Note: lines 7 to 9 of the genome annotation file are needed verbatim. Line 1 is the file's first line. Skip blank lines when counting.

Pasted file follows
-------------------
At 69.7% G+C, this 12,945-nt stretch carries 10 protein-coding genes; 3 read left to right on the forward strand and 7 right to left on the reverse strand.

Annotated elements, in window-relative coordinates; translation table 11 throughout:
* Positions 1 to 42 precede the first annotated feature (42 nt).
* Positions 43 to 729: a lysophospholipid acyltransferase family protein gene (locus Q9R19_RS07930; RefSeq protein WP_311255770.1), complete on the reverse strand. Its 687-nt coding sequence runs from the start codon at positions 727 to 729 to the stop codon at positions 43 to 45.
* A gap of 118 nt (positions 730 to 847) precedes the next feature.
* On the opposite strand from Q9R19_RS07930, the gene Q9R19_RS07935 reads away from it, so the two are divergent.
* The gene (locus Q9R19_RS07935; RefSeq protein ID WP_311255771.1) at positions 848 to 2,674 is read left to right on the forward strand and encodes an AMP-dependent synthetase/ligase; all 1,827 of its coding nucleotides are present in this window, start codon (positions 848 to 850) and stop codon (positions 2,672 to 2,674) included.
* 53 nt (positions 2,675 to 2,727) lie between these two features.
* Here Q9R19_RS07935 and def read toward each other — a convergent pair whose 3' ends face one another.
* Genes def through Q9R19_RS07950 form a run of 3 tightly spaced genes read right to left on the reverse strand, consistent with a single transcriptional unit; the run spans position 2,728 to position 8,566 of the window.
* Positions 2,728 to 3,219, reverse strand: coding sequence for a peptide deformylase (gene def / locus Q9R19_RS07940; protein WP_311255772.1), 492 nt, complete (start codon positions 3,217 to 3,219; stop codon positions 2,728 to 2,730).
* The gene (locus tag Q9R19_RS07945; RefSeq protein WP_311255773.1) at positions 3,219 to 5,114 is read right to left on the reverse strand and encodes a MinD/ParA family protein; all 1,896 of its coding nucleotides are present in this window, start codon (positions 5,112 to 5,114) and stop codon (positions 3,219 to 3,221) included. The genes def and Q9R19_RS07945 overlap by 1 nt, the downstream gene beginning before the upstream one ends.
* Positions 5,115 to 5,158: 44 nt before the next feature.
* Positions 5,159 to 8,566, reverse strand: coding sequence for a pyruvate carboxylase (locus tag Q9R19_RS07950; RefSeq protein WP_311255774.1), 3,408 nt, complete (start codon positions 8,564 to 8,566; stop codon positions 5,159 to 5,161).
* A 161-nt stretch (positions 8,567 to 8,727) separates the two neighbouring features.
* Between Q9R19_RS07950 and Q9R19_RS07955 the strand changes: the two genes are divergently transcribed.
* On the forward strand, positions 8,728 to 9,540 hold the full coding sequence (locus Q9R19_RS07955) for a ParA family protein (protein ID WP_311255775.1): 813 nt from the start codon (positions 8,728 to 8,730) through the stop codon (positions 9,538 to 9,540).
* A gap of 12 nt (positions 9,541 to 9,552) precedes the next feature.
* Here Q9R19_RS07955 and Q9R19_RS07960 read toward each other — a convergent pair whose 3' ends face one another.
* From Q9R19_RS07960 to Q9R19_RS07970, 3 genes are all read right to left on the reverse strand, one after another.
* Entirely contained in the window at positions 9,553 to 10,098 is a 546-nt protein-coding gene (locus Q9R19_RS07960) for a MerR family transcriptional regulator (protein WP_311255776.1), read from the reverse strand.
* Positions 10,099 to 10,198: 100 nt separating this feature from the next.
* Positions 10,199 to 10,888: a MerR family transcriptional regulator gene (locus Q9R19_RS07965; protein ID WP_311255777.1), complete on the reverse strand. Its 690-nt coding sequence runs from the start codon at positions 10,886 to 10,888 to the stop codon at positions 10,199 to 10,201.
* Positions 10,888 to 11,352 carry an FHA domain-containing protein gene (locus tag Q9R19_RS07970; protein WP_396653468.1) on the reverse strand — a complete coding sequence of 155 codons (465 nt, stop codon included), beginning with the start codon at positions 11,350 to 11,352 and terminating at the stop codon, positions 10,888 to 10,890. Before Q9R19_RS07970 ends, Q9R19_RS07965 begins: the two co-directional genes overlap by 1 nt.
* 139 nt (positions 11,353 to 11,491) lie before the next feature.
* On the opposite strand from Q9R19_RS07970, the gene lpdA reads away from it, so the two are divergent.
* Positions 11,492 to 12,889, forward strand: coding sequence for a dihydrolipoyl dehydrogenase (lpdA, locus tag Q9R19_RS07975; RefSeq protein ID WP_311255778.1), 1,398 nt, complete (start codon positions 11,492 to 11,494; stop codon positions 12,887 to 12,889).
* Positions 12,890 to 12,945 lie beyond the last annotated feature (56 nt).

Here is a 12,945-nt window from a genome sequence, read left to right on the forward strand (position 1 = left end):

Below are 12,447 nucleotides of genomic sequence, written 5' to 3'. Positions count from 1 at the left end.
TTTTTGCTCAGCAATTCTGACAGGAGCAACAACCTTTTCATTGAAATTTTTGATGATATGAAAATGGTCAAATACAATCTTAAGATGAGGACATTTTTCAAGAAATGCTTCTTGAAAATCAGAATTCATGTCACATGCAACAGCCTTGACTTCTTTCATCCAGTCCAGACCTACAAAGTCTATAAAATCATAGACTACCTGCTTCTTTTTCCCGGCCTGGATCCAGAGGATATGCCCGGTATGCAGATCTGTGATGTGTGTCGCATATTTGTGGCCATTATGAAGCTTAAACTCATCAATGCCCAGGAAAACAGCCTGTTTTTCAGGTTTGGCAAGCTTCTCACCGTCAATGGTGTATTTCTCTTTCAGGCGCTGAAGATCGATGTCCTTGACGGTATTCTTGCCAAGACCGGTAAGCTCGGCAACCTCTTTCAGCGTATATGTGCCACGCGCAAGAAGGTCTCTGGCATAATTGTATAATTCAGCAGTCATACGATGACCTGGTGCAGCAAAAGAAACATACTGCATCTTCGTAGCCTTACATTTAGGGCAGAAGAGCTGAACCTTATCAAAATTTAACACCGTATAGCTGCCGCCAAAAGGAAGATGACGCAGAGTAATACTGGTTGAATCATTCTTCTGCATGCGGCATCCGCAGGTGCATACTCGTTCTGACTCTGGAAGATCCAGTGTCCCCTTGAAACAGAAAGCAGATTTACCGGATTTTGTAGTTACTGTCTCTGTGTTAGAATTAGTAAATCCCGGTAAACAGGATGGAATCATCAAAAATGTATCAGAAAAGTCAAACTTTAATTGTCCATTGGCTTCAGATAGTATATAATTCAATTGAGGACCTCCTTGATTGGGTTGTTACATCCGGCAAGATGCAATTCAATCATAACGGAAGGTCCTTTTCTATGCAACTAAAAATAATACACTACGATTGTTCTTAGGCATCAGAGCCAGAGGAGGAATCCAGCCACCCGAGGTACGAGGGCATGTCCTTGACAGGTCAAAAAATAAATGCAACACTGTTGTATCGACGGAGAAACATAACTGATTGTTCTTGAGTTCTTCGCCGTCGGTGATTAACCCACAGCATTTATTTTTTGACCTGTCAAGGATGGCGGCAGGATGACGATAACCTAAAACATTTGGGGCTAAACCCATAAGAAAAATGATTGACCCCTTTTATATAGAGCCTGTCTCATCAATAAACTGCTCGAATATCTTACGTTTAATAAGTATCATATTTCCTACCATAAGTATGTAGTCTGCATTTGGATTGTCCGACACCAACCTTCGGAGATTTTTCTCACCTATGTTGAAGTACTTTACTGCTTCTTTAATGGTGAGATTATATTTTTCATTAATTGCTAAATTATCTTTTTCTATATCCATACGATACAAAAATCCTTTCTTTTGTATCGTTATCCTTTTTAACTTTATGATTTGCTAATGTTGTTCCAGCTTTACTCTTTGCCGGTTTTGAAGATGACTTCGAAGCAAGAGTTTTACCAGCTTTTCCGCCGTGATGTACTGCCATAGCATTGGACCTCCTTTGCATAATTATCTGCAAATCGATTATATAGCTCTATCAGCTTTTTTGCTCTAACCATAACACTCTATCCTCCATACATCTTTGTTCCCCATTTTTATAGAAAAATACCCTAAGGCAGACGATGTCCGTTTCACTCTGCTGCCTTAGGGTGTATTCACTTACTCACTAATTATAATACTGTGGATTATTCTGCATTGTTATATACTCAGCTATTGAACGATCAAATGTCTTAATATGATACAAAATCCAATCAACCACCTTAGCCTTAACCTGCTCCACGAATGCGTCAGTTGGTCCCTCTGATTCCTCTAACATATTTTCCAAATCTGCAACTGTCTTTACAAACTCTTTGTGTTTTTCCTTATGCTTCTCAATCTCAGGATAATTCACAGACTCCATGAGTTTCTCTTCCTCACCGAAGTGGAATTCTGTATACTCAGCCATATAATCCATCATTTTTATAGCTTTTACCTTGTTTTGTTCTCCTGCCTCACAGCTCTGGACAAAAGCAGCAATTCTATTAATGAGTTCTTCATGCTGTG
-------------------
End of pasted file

* The gene (locus Q9R19_RS07935; RefSeq protein ID WP_311255771.1) at positions 848 to 2,674 is read left to right on the forward strand and encodes an AMP-dependent synthetase/ligase; all 1,827 of its coding nucleotides are present in this window, start codon (positions 848 to 850) and stop codon (positions 2,672 to 2,674) included.
* 53 nt (positions 2,675 to 2,727) lie between these two features.
* Here Q9R19_RS07935 and def read toward each other — a convergent pair whose 3' ends face one another.